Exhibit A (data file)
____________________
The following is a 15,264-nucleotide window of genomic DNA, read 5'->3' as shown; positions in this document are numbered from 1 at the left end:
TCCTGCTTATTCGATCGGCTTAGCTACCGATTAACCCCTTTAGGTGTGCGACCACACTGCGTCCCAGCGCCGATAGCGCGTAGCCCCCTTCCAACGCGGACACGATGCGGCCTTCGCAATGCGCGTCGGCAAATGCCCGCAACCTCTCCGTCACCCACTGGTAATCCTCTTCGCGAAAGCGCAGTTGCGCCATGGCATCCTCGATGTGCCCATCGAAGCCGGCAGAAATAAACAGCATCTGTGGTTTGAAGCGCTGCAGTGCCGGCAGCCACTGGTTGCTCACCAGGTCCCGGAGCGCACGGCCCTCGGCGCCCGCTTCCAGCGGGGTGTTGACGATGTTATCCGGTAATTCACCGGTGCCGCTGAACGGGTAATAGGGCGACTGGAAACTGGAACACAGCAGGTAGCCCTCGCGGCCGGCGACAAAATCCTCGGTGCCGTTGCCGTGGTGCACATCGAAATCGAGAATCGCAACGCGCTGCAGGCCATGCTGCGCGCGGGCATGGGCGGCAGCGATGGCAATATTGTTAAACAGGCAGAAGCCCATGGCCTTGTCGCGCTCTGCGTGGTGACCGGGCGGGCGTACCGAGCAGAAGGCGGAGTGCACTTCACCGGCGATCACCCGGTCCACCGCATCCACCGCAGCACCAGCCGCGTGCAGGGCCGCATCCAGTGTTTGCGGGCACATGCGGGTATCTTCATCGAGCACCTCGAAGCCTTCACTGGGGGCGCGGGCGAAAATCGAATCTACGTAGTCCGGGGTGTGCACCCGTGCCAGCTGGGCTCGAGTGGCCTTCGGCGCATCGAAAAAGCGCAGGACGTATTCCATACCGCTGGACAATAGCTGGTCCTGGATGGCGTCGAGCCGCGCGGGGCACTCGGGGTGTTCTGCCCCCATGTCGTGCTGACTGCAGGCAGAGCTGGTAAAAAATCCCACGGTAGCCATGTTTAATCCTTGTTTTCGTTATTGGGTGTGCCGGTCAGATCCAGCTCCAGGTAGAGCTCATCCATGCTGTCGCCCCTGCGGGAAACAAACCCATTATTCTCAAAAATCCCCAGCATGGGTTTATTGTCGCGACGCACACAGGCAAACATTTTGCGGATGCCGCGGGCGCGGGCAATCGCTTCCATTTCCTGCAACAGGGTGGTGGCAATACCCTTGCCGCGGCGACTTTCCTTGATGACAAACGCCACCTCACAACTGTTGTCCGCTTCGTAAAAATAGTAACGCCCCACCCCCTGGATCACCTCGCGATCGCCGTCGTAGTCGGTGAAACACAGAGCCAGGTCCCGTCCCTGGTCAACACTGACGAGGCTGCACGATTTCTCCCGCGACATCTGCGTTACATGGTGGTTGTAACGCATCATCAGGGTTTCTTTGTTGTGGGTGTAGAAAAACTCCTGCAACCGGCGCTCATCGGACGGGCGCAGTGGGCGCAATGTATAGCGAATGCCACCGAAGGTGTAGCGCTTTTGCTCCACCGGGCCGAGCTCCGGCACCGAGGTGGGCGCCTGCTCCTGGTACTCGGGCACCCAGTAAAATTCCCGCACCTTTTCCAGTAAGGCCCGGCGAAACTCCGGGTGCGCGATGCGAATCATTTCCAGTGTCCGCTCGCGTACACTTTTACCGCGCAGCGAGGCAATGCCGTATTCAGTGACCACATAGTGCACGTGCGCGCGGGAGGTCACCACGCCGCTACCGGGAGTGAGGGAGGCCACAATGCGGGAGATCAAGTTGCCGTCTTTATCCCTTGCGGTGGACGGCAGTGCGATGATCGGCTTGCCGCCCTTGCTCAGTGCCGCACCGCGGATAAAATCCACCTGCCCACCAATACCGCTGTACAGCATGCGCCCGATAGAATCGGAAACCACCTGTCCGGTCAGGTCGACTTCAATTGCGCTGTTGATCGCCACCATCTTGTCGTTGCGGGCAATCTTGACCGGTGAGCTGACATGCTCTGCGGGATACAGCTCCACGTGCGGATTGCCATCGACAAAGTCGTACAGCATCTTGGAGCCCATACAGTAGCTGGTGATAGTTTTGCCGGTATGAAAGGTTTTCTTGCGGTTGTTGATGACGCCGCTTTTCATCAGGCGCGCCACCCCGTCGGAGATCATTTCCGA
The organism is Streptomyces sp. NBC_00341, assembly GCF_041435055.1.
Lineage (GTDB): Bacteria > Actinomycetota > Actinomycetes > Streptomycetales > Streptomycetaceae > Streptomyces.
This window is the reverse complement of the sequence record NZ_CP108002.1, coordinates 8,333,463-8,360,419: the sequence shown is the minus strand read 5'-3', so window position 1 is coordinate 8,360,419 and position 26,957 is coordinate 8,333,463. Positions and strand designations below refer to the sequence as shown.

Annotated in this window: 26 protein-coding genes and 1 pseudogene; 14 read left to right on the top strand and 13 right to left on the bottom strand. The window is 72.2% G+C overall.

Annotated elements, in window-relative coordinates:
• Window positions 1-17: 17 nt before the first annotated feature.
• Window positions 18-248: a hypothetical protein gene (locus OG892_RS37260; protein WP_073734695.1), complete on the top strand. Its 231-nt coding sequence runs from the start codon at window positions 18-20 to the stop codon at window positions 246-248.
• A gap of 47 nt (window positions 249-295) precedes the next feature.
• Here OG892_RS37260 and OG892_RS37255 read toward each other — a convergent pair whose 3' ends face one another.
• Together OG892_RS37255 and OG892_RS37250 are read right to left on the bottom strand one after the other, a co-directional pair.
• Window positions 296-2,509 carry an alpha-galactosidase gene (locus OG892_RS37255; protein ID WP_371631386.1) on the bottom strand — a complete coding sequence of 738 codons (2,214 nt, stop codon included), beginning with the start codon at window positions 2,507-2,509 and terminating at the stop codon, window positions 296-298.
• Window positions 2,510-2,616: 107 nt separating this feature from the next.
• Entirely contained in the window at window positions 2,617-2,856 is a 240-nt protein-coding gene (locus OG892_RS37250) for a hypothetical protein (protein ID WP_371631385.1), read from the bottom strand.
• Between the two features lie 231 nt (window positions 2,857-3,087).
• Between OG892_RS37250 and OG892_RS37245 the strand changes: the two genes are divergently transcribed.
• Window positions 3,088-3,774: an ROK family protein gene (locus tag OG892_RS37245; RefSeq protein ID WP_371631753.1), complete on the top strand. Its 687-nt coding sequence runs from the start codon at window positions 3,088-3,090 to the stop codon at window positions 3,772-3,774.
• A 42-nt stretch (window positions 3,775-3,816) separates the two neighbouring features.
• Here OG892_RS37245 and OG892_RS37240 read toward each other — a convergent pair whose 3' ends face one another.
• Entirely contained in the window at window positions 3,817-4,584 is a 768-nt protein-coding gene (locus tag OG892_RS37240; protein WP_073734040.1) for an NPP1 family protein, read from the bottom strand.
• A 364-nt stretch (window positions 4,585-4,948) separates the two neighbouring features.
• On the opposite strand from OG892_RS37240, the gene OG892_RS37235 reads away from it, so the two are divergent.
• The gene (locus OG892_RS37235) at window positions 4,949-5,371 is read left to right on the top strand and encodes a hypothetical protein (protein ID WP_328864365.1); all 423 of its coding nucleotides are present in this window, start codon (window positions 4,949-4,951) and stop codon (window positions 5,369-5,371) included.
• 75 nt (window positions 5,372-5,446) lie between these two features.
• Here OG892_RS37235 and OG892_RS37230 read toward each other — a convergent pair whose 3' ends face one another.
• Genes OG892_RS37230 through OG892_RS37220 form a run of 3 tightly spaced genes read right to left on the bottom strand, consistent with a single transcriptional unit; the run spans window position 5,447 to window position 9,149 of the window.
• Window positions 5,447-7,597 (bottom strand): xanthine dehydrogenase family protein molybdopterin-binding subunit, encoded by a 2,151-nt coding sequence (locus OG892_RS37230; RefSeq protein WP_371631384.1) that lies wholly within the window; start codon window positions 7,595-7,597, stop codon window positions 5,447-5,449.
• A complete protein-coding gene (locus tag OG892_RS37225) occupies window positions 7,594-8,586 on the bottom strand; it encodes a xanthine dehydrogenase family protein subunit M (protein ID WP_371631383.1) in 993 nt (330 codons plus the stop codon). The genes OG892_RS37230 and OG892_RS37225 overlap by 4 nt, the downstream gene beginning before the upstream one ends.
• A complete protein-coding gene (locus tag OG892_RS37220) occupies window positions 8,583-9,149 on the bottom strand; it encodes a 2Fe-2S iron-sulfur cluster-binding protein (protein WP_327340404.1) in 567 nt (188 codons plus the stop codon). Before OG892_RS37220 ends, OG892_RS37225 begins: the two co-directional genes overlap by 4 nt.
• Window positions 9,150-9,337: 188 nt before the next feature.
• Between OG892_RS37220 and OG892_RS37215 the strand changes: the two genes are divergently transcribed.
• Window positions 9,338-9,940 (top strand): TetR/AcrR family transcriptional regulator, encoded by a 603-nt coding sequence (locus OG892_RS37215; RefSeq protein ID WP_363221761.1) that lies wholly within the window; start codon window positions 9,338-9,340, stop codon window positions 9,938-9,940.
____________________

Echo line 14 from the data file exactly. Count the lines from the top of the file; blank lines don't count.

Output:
• Window positions 2,510-2,616: 107 nt separating this feature from the next.